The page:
We therefore hold that petitioner's Forms 1040 do not qualify as returns. It follows that petitioner did not elect joint filing status under section 6013.

Even if we were to find that petitioner's qualification did not affect the validity of the purported returns, petitioner would still not be entitled to the benefits of joint filing status. As described above, both petitioner and his wife, Carol L. Sloan, appended separate denial and disclaimer statements to the submitted Forms 1040. Both state: "My signature on the form is not an admission of jurisdiction or submission to subject status." (Emphasis added.) By these statements, it appears that both petitioner and Mrs. Sloan are disclaiming any "status" that might otherwise be inferred from the Form 1040. While a checkmark was placed in the box for designating "Married filing joint return" "Filing Status" on the Forms 1040, the concurrent disclaimers regarding status raise substantial questions about whether petitioner and his wife were electing the benefits and burdens of joint filing status.

If we were to determine that petitioner's tax liability should be computed on a joint basis, it would follow that Mrs. Sloan should also be jointly and severally liable for the tax due on petitioner's income. However, Mrs. Sloan stated in her disclaimers attached to the Forms 1040 that "I `disclaim liability' for any tax shown on the form." She also stated that her signature was not intended to be "an admission of jurisdiction or submission to subject status." Mrs. Sloan's only connection to the income and tax liability reported on the returns would be based on her purported election of joint filing status. Her disclaimer, however, denies that her signature on the returns was intended to result in any status that would make her liable. Mrs. Sloan is not a party to this proceeding. It is easy to envision a future scenario wherein Mrs. Sloan might argue that since she was not the earner of any of the income reported on the Form 1040 and because she disclaimed any "status" that would make her liable for any of the tax shown, she has not elected joint return status and is not jointly and severally liable for such tax. Based on the facts in this case, we find that there was no valid election of joint filing status.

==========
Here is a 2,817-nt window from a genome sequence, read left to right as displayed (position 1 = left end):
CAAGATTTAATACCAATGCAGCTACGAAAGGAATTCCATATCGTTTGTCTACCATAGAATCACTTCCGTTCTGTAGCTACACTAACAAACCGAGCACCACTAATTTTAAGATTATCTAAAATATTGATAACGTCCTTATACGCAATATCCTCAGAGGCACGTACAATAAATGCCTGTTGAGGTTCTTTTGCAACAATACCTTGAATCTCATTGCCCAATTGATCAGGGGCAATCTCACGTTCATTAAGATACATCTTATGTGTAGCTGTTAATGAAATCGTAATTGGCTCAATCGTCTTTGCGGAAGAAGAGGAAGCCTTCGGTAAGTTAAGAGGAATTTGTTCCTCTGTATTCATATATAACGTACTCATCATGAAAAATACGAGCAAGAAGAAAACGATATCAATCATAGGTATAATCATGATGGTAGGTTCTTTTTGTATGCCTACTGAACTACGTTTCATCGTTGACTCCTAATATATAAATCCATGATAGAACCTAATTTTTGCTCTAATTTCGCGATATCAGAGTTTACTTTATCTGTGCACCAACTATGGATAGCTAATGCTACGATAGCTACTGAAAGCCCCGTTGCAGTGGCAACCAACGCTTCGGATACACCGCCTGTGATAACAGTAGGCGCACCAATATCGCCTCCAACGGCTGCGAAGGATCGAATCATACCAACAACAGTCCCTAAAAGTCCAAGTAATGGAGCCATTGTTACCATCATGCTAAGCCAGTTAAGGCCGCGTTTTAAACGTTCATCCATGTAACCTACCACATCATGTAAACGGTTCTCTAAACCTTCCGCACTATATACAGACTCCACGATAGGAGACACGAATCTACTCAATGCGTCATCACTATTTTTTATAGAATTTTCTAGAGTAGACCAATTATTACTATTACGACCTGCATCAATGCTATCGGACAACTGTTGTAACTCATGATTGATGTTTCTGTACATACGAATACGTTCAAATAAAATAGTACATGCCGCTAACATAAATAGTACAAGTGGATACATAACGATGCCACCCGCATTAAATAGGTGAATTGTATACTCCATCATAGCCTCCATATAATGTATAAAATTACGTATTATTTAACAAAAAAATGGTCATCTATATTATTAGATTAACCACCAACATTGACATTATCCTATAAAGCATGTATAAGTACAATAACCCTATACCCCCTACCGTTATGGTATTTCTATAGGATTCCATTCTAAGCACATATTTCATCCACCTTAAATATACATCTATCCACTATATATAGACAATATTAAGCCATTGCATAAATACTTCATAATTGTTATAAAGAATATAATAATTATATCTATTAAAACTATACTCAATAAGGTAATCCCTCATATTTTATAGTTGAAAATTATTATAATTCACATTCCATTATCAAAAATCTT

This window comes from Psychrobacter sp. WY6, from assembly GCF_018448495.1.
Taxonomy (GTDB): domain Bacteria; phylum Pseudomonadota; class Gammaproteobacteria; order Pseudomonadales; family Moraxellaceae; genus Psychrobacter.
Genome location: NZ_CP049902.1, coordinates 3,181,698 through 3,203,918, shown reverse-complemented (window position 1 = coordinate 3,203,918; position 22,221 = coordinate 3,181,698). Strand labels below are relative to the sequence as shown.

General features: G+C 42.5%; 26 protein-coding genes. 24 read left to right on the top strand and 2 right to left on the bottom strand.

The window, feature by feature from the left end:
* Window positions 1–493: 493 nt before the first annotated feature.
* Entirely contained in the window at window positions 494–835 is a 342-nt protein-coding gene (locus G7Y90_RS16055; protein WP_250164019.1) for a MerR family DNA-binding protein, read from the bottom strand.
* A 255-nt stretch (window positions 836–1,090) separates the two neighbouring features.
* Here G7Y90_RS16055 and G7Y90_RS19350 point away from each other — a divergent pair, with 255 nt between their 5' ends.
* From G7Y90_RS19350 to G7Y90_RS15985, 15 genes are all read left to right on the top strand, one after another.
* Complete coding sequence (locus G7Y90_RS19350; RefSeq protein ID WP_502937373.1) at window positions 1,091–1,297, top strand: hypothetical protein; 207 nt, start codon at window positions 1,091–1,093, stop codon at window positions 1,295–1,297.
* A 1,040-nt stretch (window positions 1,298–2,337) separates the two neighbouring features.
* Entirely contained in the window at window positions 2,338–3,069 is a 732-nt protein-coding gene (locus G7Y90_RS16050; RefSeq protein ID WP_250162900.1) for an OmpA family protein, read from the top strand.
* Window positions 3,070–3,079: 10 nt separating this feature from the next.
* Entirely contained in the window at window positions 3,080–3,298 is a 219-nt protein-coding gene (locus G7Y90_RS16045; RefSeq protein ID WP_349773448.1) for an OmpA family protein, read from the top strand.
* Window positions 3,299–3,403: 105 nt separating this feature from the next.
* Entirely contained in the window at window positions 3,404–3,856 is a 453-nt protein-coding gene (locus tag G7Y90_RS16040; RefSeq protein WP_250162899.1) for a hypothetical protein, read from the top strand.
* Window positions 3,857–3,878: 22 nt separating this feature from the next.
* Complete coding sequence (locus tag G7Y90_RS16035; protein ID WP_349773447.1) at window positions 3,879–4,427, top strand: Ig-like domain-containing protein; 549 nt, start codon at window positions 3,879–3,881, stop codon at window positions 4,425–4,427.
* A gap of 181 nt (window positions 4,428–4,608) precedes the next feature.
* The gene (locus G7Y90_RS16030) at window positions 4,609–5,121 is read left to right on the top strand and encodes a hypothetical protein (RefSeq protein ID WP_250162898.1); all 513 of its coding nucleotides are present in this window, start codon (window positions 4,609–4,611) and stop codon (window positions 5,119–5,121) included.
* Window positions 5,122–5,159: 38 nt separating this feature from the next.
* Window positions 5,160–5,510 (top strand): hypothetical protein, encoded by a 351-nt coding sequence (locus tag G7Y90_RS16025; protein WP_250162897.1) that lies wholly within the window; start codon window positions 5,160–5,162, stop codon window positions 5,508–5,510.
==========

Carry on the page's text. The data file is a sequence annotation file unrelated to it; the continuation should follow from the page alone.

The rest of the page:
Section 6673 Penalty

Section 6673(a)(1) provides:

SEC. 6673(a). TAX COURT PROCEEDINGS.≈

(1) PROCEDURES INSTITUTED PRIMARILY FOR DELAY, ETC.≈Whenever it appears to the Tax Court that≈

(A) proceedings before it have been instituted or maintained by the taxpayer primarily for delay,

(B) the taxpayer's position in such proceeding is frivolous or groundless, or

(C) the taxpayer unreasonably failed to pursue available administrative remedies,

the Tax Court, in its decision, may require the taxpayer to pay to the United States a penalty not in excess of $25,000.

The facts in this case amply demonstrate that petitioner maintained frivolous and groundless positions from the time he filed his petition until the time of trial when his attorney first entered his appearance and narrowed the contested issues to whether petitioner was entitled to joint filing status, and whether the Court should impose a penalty under section 6673. Despite the fact that we do not consider these two issues to be frivolous or groundless, petitioner's primary stance for the 14 months that this case was pending prior to trial was clearly frivolous and groundless and caused a considerable expenditure of time and effort by respondent and this Court. The mere fact that not every one of petitioner's arguments is frivolous or groundless does not eliminate the applicability of section 6673. Granado v. Commissioner, 792 F.2d 91, 94 (7th Cir. 1986), affg. T.C. Memo. 1985-237.

When petitioner filed his petition, it was abundantly clear that his tax protester arguments would be rejected as they had already been rejected in his criminal tax evasion prosecution. Yet, he persisted. The Court of Appeals for the Seventh Circuit foresaw petitioner's future course of action when it observed:

It may be that our decision will not alter Mr. Sloan's views regarding the tax laws of this country, for he has stated that if we affirm his conviction without applying the law as he understands it, our decision will be "a sham to which I WILL NOT SUBMIT." It may also be that serving his sentence in prison will not alter Mr. Sloan's view. We hope this pessimistic assessment is incorrect. [ United States v. Sloan, 939 F.2d 499, 503 (7th Cir. 1991).]

We believe that the requirements of section 6673 have been met and that a penalty is appropriate. In determining the amount of the penalty, we think it appropriate to consider the fact that after petitioner retained counsel, he refrained from making any further tax protester arguments. Taking into consideration the substantial tax and fraud additions for which petitioner will already be liable, and in the hope that in the future petitioner will act in conformity with the tax laws and cease relying on frivolous and groundless positions, we will limit imposition of the section 6673 penalty in this case to the amount of $2,500. In doing so, we note that petitioner is presently before this Court in a case involving subsequent years. Should our hope for petitioner's future conformity with the law prove unfounded, there will be another occasion to consider imposition of the section 6673 penalty.

Decision will be entered under Rule 155.